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Rex Johnson relates the following story in his book, With a Palm and a Willow: One icy day in December, the Nazi’s sent hundreds of Jews to shower. Before they could dry the water off or clothe themselves, the German officers called them all outside for roll call. Hundreds of Jews stood naked and wet in the sub-zero temperatures as their captors leisurely and methodically called roll. One by one their bodies turned to stone as winter winds and falling snow turned the water on their bodies into ice.

Among the scores of victims, a young boy stood there battling the cold. As the hours passed, he felt his feet literally freeze to the ground. He watched those around him freeze into human statues and fall over dead. Surrounded by horror, he resigned himself to the death that would soon take him as well.

No one can say for sure but apparently there was a moment that he looked into the future and contemplated all he would miss out on in life. He would never have a wife or children. Never would he be able to spend himself in a promising career. He may even have resigned himself to the fact that he would never see his parents or siblings again. So if he found the future unbearable, it is very well that this young man could have turned his thoughts toward yesterday. Yesterday was full of warm memories in this bitter cold. Memories of times at a warm table with hot food and the warm stability of a home with his parents and siblings.

Of all the thoughts that he might have had, the thought of his old Rabbi meant the most to him. Just as he was slipping into the pre-death dreams of yesterday, a thought pierced the dim twilight of yesteryear and the pre-dawn darkness of eternity, and he heard the Rabbi’s voice say, “We are a people who dance before the Lord.” His feet still frozen to the ice, he heard the words again. A warmth shot through his body. He willed himself to speak, forcing the words audibly past his now blue lips. “We are those who dance before the Lord.” Blood begin to stir in his veins.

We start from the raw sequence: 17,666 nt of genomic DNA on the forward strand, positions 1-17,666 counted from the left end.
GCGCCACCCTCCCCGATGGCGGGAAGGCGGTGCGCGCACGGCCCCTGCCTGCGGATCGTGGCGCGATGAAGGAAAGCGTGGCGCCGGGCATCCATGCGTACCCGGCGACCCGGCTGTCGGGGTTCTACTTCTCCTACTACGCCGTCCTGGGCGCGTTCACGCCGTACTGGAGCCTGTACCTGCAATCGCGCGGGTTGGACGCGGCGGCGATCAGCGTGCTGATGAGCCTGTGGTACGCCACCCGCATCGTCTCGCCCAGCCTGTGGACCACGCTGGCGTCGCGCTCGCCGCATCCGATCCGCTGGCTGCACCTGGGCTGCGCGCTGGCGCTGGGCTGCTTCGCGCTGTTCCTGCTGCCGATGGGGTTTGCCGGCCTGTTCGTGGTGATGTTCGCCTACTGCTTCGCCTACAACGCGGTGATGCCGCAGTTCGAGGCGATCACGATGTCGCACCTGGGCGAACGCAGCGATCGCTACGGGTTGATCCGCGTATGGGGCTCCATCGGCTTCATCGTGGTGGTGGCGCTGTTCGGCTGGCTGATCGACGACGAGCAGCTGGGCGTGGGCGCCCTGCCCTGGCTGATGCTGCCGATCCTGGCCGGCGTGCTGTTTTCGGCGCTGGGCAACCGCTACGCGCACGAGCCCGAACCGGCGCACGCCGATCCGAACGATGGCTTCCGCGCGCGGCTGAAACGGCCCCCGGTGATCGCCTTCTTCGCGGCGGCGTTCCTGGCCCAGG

“A Hasid must sing. A Hasid must dance. It is the secret of our survival.” The Rabbi’s words shook him. The Rabbi’s words stirred him. The Rabbi’s words strengthened him and restored within him a will to live. With all of his might, the young man tore his feet from the frozen ground and in the process severely damaged the soles of his feet. But then, right there in the death camp of the Nazi’s, he danced before the Lord in a pool of his own blood. By doing so, he survived the Holocaust.

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